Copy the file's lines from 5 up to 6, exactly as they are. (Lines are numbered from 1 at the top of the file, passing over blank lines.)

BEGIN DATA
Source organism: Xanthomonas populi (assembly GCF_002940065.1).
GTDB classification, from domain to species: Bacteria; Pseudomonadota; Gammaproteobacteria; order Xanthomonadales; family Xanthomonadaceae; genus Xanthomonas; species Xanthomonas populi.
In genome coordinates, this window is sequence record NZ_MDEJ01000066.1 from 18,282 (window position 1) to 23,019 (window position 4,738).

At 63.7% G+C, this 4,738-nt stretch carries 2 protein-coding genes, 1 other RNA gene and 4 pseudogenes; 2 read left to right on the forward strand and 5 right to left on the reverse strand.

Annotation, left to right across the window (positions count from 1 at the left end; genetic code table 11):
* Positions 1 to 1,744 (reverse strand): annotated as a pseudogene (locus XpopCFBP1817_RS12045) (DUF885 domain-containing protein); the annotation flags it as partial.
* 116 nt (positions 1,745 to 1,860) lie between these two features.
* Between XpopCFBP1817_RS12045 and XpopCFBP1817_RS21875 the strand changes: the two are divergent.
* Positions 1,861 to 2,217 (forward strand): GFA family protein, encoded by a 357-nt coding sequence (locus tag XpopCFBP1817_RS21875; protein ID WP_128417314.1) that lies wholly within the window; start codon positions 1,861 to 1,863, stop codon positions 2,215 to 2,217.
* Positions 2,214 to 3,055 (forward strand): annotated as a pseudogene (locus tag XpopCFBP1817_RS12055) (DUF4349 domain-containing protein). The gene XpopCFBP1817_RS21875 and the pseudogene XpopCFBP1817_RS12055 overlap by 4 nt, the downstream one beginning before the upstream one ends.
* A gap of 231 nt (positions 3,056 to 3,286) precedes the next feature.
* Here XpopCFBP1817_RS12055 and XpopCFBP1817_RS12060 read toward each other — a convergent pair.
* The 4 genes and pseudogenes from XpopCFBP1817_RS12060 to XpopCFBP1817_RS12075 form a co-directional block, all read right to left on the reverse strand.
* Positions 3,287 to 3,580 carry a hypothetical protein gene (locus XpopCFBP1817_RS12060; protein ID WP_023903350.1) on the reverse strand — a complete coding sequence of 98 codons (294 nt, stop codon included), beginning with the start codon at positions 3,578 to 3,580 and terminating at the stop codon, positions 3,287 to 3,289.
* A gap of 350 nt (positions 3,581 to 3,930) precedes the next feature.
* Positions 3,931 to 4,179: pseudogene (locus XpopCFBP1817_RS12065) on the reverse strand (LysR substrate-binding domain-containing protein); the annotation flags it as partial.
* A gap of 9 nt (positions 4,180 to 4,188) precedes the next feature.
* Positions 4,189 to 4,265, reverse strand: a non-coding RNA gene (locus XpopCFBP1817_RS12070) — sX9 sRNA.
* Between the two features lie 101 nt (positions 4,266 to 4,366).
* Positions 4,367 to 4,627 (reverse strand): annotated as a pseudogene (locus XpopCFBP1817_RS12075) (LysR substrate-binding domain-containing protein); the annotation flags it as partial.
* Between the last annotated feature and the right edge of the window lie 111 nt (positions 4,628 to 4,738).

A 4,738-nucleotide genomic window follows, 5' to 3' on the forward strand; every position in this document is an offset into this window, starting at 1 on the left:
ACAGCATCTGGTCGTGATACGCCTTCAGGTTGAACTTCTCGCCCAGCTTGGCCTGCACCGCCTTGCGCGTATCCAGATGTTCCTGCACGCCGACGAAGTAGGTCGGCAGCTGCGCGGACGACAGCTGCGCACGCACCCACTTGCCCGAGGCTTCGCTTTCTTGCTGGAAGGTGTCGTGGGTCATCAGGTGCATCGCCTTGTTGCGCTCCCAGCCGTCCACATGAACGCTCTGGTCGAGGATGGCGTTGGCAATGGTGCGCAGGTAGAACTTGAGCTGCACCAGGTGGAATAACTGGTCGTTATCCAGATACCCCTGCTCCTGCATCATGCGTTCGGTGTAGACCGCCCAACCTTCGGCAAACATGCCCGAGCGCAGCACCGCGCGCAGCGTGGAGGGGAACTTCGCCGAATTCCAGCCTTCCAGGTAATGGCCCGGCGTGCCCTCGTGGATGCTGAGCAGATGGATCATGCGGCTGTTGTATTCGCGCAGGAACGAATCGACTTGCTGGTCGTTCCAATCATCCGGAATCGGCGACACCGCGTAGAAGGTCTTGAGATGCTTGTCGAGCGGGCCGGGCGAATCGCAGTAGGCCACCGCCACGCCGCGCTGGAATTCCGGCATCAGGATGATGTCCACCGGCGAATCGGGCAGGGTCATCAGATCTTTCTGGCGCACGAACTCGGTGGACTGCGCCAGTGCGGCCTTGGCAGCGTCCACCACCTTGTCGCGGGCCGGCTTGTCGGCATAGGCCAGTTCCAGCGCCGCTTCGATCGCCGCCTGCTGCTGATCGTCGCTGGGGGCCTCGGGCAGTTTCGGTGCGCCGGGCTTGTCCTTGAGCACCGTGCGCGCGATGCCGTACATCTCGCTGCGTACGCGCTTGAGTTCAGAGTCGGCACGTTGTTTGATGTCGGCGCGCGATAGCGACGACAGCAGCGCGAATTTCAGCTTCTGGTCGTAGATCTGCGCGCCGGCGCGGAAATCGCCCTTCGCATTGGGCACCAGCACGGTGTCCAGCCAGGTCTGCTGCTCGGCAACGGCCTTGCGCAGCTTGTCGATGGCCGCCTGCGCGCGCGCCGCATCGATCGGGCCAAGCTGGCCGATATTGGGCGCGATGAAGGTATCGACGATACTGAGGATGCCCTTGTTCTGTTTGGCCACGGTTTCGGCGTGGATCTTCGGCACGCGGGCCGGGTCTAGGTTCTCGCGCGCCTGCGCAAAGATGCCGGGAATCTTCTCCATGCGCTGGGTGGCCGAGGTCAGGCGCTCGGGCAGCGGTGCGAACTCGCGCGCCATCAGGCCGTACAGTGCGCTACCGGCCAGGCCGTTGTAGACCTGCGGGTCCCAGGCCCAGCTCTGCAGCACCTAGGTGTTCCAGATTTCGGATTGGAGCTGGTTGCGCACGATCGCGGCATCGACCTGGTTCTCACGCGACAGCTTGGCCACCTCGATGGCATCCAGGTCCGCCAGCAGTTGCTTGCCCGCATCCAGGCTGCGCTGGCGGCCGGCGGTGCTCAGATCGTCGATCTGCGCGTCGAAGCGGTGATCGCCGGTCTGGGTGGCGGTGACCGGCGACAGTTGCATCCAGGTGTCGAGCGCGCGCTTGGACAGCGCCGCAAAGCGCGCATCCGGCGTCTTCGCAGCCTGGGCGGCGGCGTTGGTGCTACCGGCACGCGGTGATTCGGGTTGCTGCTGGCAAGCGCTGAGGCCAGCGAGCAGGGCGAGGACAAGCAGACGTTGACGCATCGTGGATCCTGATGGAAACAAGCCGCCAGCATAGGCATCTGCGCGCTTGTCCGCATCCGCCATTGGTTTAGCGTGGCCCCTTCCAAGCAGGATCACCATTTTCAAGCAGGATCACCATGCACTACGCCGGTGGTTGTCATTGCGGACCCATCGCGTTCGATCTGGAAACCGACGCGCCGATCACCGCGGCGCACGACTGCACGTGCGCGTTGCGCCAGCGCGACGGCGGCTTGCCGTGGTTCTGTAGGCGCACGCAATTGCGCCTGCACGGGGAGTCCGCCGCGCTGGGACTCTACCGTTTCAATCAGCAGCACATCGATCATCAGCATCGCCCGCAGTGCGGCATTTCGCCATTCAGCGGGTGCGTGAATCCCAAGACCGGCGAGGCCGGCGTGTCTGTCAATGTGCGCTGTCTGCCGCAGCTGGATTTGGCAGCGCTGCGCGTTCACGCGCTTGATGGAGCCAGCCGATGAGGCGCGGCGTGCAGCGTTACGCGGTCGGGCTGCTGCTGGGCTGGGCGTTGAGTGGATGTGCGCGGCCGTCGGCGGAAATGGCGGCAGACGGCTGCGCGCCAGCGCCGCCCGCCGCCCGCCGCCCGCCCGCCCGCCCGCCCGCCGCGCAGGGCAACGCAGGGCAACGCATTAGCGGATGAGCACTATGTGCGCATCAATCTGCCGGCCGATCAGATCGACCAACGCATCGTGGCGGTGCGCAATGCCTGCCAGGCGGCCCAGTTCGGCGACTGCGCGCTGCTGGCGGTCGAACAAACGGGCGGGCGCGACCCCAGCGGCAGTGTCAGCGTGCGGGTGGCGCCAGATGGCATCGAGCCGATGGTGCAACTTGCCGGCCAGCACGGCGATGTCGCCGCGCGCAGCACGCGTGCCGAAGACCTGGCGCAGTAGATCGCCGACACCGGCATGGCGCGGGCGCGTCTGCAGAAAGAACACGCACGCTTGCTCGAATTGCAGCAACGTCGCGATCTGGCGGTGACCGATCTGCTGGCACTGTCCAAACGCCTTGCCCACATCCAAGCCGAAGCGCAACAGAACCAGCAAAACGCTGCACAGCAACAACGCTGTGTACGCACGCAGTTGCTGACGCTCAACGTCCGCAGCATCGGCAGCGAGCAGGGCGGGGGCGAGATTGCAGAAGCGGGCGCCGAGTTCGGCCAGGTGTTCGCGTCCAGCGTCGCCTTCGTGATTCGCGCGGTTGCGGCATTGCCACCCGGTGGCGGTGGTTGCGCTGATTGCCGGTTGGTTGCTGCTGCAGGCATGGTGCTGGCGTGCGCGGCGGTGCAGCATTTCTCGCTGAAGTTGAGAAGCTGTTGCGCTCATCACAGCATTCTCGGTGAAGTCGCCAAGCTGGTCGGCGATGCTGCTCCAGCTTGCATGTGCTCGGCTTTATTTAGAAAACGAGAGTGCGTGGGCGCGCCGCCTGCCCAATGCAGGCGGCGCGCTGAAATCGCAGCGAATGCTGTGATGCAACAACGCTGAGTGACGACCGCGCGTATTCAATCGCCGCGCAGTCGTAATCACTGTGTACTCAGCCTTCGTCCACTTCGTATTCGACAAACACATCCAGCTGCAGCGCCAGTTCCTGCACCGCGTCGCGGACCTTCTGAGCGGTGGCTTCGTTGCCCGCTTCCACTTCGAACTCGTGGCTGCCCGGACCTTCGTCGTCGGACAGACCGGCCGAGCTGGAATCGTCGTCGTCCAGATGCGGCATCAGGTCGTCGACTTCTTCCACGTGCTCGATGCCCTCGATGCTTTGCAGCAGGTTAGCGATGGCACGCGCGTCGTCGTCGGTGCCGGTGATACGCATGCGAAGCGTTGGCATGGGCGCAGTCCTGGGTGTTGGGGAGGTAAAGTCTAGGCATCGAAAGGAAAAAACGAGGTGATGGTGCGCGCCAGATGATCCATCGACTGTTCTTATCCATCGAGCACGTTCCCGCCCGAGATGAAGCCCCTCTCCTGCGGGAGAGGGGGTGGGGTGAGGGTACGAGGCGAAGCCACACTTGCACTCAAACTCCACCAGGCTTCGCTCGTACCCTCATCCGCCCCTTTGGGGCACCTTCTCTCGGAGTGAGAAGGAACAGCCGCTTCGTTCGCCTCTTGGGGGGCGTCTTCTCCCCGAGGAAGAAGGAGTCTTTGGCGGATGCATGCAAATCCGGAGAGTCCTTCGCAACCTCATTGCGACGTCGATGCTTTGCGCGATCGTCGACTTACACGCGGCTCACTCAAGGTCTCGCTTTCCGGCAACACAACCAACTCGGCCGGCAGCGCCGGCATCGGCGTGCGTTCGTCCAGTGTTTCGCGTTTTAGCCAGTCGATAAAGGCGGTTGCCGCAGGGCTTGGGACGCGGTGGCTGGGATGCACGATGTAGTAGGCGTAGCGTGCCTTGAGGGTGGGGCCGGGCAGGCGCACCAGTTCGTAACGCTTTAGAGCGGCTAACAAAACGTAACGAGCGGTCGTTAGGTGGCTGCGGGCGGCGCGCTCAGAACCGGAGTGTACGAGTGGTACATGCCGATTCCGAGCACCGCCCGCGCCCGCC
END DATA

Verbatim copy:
Annotation, left to right across the window (positions count from 1 at the left end; genetic code table 11):
* Positions 1 to 1,744 (reverse strand): annotated as a pseudogene (locus XpopCFBP1817_RS12045) (DUF885 domain-containing protein); the annotation flags it as partial.